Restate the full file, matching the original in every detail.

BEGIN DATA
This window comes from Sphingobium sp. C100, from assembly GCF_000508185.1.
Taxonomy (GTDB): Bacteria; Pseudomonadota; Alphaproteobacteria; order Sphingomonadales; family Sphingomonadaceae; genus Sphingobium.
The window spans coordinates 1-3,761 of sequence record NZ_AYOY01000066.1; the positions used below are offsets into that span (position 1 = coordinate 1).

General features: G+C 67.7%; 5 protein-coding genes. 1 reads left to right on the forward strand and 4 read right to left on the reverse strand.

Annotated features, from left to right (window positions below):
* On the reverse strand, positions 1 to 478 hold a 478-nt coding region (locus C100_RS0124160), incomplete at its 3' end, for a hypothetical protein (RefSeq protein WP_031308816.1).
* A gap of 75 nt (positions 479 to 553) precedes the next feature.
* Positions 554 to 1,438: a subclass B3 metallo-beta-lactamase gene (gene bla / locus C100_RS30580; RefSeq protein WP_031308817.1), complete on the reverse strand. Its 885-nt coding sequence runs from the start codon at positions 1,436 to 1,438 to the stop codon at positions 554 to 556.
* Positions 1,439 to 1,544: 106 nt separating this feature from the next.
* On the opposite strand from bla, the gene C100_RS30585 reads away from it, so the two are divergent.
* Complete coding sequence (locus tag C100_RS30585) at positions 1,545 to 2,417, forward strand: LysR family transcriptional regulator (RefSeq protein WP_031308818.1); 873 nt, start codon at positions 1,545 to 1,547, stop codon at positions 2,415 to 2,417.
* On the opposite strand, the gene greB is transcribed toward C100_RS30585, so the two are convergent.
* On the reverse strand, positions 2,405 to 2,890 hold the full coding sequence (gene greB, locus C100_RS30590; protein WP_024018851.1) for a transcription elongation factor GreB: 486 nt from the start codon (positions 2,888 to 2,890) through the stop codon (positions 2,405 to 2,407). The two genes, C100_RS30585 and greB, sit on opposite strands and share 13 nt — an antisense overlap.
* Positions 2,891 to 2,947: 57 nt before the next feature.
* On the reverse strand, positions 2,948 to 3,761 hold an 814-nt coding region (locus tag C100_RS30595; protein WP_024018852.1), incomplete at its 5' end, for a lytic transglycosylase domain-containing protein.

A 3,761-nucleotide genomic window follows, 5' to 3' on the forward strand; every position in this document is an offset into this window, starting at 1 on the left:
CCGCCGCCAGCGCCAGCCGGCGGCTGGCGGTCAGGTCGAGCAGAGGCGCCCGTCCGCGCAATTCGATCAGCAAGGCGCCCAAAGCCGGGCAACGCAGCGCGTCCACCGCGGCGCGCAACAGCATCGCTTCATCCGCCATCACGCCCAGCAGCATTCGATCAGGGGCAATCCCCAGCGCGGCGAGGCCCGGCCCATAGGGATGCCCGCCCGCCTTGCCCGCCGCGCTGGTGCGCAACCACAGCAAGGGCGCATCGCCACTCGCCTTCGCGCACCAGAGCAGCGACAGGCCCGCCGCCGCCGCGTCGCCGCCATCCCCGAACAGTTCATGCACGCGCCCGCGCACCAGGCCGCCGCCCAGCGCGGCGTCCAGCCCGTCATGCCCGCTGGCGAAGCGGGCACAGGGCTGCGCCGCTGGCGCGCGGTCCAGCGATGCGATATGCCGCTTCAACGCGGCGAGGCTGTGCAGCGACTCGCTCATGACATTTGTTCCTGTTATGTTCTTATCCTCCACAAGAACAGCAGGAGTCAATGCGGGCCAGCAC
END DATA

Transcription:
This window comes from Sphingobium sp. C100, from assembly GCF_000508185.1.
Taxonomy (GTDB): Bacteria; Pseudomonadota; Alphaproteobacteria; order Sphingomonadales; family Sphingomonadaceae; genus Sphingobium.
The window spans coordinates 1-3,761 of sequence record NZ_AYOY01000066.1; the positions used below are offsets into that span (position 1 = coordinate 1).

General features: G+C 67.7%; 5 protein-coding genes. 1 reads left to right on the forward strand and 4 read right to left on the reverse strand.

Annotated features, from left to right (window positions below):
* On the reverse strand, positions 1 to 478 hold a 478-nt coding region (locus C100_RS0124160), incomplete at its 3' end, for a hypothetical protein (RefSeq protein WP_031308816.1).
* A gap of 75 nt (positions 479 to 553) precedes the next feature.
* Positions 554 to 1,438: a subclass B3 metallo-beta-lactamase gene (gene bla / locus C100_RS30580; RefSeq protein WP_031308817.1), complete on the reverse strand. Its 885-nt coding sequence runs from the start codon at positions 1,436 to 1,438 to the stop codon at positions 554 to 556.
* Positions 1,439 to 1,544: 106 nt separating this feature from the next.
* On the opposite strand from bla, the gene C100_RS30585 reads away from it, so the two are divergent.
* Complete coding sequence (locus tag C100_RS30585) at positions 1,545 to 2,417, forward strand: LysR family transcriptional regulator (RefSeq protein WP_031308818.1); 873 nt, start codon at positions 1,545 to 1,547, stop codon at positions 2,415 to 2,417.
* On the opposite strand, the gene greB is transcribed toward C100_RS30585, so the two are convergent.
* On the reverse strand, positions 2,405 to 2,890 hold the full coding sequence (gene greB, locus C100_RS30590; protein WP_024018851.1) for a transcription elongation factor GreB: 486 nt from the start codon (positions 2,888 to 2,890) through the stop codon (positions 2,405 to 2,407). The two genes, C100_RS30585 and greB, sit on opposite strands and share 13 nt — an antisense overlap.
* Positions 2,891 to 2,947: 57 nt before the next feature.
* On the reverse strand, positions 2,948 to 3,761 hold an 814-nt coding region (locus tag C100_RS30595; protein WP_024018852.1), incomplete at its 5' end, for a lytic transglycosylase domain-containing protein.

A 3,761-nucleotide genomic window follows, 5' to 3' on the forward strand; every position in this document is an offset into this window, starting at 1 on the left:
CCGCCGCCAGCGCCAGCCGGCGGCTGGCGGTCAGGTCGAGCAGAGGCGCCCGTCCGCGCAATTCGATCAGCAAGGCGCCCAAAGCCGGGCAACGCAGCGCGTCCACCGCGGCGCGCAACAGCATCGCTTCATCCGCCATCACGCCCAGCAGCATTCGATCAGGGGCAATCCCCAGCGCGGCGAGGCCCGGCCCATAGGGATGCCCGCCCGCCTTGCCCGCCGCGCTGGTGCGCAACCACAGCAAGGGCGCATCGCCACTCGCCTTCGCGCACCAGAGCAGCGACAGGCCCGCCGCCGCCGCGTCGCCGCCATCCCCGAACAGTTCATGCACGCGCCCGCGCACCAGGCCGCCGCCCAGCGCGGCGTCCAGCCCGTCATGCCCGCTGGCGAAGCGGGCACAGGGCTGCGCCGCTGGCGCGCGGTCCAGCGATGCGATATGCCGCTTCAACGCGGCGAGGCTGTGCAGCGACTCGCTCATGACATTTGTTCCTGTTATGTTCTTATCCTCCACAAGAACAGCAGGAGTCAATGCGGGCCAGCAC